Feature Article /
Apr 8, 2019

NKBA Report: Kitchens Are Getting Bigger, More Tech-y

NKBA Kitchen Trends report Jose Soriano Unsplash

Photo: Unsplash/Jose Soriano

The National Kitchen & Bath Association’s 2019 kitchen design trends survey found that 78 percent of designers reported increasing the footprint of their kitchen remodels in the last year.

The survey, comprised of responses from 581 kitchen designers and other industry professionals, found that most respondents (45 percent) increased the size of kitchen remodels by a modest amount—less than 25 percent. Meanwhile, 29 percent reported an increase in size between 25 and 50 percent, and only 4 percent increased kitchen size by 50 percent or more. Despite the frequency of expanding kitchens, nearly three-fourths of kitchens were still reported as “medium” size, between 150 and 350 square feet.

The survey also found that designers are expecting an increase of technology in kitchens. Appliances were reported as the kitchen category with the “most interesting new products,” with 32 percent of respondents indicating this. Respondents were most intrigued by the connected technology present in many new appliances, as well as sleek new finishes and sizing options.


Over the next three years, 76 percent of respondents expect mobile device accommodations in the kitchen to be popular. Fifty-eight percent also predict the popularity of voice-enabled home automation, as well as safety technologies that update homeowners via smartphone. 

Designers also reported interesting new innovations in the cabinet, countertop, and lighting categories. For cabinets they were interested in contemporary European styles, interior LED lighting, vertical-lift doors, and motorized opening. Countertops drew notice for matte finishes, large format slabs, concrete looks, quartzite, and a growing variety of thicknesses and designs. New lighting was all about technology—improved LEDs with more flexible applications and new controller technologies.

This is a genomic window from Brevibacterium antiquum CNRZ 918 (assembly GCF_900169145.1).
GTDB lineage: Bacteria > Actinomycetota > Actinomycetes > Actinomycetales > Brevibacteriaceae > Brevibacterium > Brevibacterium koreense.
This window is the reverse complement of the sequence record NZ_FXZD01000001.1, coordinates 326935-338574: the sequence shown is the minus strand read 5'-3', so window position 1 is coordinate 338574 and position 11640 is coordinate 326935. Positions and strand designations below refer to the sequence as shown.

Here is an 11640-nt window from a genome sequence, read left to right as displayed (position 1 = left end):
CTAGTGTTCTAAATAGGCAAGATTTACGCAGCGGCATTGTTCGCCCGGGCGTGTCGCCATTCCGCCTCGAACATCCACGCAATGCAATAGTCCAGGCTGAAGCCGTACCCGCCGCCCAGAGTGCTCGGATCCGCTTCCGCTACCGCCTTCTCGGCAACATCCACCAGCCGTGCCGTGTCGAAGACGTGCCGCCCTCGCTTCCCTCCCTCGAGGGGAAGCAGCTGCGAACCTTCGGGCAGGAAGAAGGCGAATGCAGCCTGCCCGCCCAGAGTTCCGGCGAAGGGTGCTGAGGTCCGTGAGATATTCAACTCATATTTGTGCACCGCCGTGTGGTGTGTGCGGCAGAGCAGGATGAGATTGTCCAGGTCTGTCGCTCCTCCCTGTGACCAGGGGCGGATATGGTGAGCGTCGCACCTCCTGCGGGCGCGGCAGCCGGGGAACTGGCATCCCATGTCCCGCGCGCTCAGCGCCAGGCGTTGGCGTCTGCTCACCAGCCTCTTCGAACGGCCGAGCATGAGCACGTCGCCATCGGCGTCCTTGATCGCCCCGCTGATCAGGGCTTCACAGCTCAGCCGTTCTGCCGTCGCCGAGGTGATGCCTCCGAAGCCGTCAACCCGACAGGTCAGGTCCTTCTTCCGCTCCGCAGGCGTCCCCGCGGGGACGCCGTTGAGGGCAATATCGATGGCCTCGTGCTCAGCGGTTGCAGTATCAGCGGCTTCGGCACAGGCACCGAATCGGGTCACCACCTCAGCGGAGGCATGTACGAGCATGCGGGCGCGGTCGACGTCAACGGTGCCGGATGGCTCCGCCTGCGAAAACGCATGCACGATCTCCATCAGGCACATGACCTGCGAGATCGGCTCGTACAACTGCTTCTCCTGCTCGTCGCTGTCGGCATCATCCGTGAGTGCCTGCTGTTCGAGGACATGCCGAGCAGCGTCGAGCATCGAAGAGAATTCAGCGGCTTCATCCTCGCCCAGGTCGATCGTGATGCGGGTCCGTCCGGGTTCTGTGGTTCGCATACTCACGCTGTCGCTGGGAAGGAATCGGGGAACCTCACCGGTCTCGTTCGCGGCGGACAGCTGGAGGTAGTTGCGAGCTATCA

Respondents agreed that categories needing innovation were cabinets (19 percent) and vent hoods (18 percent). Professionals wanted to see more colors and finishes in prefab cabinets, more transitional door styles, and more affordable modern design. Ventilation brought a want for more minimal options and integrated smart technology.

Transitional style dominated designer projects in the last year, with 80 percent of designers reporting that they used the style “often” or “sometimes.” The aesthetic was followed by contemporary, with 59 percent of designers often or sometimes using it, and traditional, at 57 percent. More niche styles like farmhouse (46 percent), craftsman (30 percent), and rustic (25 percent) followed.

Transitional kitchen style is defined by many of the reported innovative product categories, such as integrated storage and quartzite, as well as a general timeless look with abundant whites and grays. Contemporary kitchens often utilize large-format backsplashes and flooring, column refrigeration, and minimal components overall.

The transitional and contemporary styles are expected to remain popular, with 88 and 80 percent of respondents respectively, predicting their popularity will stay strong over the next three years.


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